Decorated with enamel and made from gilt copper, this casket was
produced in Limoges, France.
Limoges was the centre of a prosperous trade in enamel work from
about 1130 until 1371, when the Black Prince sacked the town.
Made from powdered coloured glass, usually bound with oil, enamel
is affixed to a metal surface by firing. Champleve enamel, of which
this is an example, is produced by engraving sunken fields into
the surface of the object, pouring the molten enamel into the fields
and then polishing down the surrounding material once cooled.
Imagery and Use
On the front of the casket you can see the martyrdom of St Thomas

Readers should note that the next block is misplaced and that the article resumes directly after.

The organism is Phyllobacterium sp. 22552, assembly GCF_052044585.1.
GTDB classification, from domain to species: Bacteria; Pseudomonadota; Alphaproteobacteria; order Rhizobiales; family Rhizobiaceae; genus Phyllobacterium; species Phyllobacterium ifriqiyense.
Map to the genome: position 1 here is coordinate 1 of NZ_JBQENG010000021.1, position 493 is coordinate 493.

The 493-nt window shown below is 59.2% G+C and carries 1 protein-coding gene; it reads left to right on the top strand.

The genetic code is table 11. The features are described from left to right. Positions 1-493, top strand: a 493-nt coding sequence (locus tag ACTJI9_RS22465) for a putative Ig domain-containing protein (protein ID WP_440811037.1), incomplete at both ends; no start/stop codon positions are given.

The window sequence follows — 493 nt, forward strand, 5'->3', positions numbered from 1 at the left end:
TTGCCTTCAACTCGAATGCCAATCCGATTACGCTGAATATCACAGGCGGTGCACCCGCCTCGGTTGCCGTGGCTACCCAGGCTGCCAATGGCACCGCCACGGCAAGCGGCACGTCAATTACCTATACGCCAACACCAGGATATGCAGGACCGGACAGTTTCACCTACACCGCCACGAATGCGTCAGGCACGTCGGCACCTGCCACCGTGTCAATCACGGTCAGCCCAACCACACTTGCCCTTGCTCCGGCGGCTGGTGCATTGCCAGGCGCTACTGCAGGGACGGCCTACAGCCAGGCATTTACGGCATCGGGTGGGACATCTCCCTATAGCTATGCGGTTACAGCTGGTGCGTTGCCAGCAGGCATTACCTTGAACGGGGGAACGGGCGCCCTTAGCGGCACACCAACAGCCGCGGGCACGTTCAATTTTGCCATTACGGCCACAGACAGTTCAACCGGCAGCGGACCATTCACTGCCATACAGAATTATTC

Becket. Three of the four knights are pictured, each with their
weapons raised, ready to strike Thomas. Behind the Archbishop we
see the altar and the hand of God appearing from the heavens above,
reminding us of the sacred setting of this murder.
Pictured above is the burial of Thomas. His body is wrapped in cloth
and is being placed in a highly decorative tomb. On the sides of
the casket we see Mary and Jesus.
If you look at the back of the casket you can see a small door with
a keyhole, giving a clue to the purpose of the piece. Made soon
after the murder, this casket would have been produced to hold a
relic of the Saint and to offer salvation to those who sought Thomasís